Photographs by Teun Hocks. Essay by Janet Koplos.
Aperture, New York, 2006. 96 pp., 50 color and 4 b&w illustrations, 9½x11".
Though Dutch artist Teun Hocks—performer, photographer, painter—is widely
known and shown around the world, this will be his first English-language
book. In it, Hocks plays his signature role, which Janet Koplos describes as
“an innocent Everyman in an always strange and often funny world”, in scenes
that range from burlesque to tragicomic. His lonely Buster Keaton-like persona
perseveres through odd and unforgiving environments, struggling to find
stable ground in an unstable, even absurd, universe. Life’s complications and
challenges take the form of impossible Rube Goldbergian contraptions fraught
with psychological implications. Each engaging image captures one moment
of an implied narrative, triggering questions about how the protagonist ever
got himself into such a fix and what in the world will happen next. Hocks
begins by sketching out various one-man narratives, and then poses himself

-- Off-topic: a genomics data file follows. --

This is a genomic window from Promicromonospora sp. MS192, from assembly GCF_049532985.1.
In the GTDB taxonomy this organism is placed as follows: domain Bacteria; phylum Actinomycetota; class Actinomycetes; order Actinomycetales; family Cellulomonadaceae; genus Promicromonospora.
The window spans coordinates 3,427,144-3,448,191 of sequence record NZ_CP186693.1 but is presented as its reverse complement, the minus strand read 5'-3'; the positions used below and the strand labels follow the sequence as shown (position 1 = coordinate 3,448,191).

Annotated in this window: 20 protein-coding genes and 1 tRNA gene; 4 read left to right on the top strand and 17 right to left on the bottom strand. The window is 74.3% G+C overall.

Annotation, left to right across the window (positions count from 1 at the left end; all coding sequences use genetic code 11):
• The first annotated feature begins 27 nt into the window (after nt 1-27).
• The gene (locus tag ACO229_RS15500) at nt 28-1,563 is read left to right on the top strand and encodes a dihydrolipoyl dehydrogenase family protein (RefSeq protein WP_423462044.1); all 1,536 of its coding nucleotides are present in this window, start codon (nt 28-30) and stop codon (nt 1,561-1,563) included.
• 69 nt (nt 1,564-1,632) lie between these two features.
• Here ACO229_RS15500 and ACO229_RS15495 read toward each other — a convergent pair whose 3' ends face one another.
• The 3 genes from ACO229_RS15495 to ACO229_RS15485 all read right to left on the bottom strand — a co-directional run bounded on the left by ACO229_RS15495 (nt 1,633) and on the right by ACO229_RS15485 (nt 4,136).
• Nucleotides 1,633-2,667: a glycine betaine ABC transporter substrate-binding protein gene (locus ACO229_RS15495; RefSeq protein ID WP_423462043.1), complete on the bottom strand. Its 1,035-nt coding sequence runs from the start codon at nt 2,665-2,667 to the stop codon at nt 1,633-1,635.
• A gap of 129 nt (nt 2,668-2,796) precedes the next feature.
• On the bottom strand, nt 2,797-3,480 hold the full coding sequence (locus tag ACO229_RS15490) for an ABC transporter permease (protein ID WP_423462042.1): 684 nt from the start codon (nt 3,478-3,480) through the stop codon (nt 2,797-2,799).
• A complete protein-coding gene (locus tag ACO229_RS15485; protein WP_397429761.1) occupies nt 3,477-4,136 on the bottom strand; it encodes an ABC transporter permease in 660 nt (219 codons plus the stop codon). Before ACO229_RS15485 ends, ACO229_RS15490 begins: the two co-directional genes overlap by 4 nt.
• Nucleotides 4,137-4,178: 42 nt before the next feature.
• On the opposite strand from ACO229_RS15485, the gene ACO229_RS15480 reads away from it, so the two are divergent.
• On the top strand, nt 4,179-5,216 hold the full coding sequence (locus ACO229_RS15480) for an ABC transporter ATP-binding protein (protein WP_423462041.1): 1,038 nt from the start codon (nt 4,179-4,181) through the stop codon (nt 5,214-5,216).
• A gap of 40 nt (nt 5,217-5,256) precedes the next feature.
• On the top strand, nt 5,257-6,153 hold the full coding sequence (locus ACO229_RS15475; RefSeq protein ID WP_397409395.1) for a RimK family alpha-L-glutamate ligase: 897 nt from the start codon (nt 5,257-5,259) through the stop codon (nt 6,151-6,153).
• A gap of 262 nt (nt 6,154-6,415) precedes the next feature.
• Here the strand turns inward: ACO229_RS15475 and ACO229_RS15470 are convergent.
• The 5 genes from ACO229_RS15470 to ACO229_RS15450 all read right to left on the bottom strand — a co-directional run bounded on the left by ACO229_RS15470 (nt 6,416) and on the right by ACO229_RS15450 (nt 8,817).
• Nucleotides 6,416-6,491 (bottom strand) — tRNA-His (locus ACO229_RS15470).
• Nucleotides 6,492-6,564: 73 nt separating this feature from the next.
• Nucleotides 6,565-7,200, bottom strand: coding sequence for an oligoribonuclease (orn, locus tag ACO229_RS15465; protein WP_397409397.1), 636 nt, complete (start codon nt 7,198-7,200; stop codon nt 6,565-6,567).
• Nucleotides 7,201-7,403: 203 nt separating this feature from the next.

in a carefully plotted setup against his own painted backdrop. After photographing
the scene, he paints in oil on top of the resulting oversize gelatin
silver print. In addition to his painted photographs, Teun Hocks includes
drawings, Polaroids and studio shots that illuminate the artist’s creative
process. The wit, elaborate technique and rich colors of Hocks’s images combine
to form an irrepressibly original oeuvre.
This item is currently unavailable from photo-eye, however we have located copies for you to purchase immediately through Amazon Marketplace.
We will receive credit for these orders if you use
our ordering system. We will also receive credit for any other purchases you make while on Amazon's site.
Thank you for supporting photo-eye!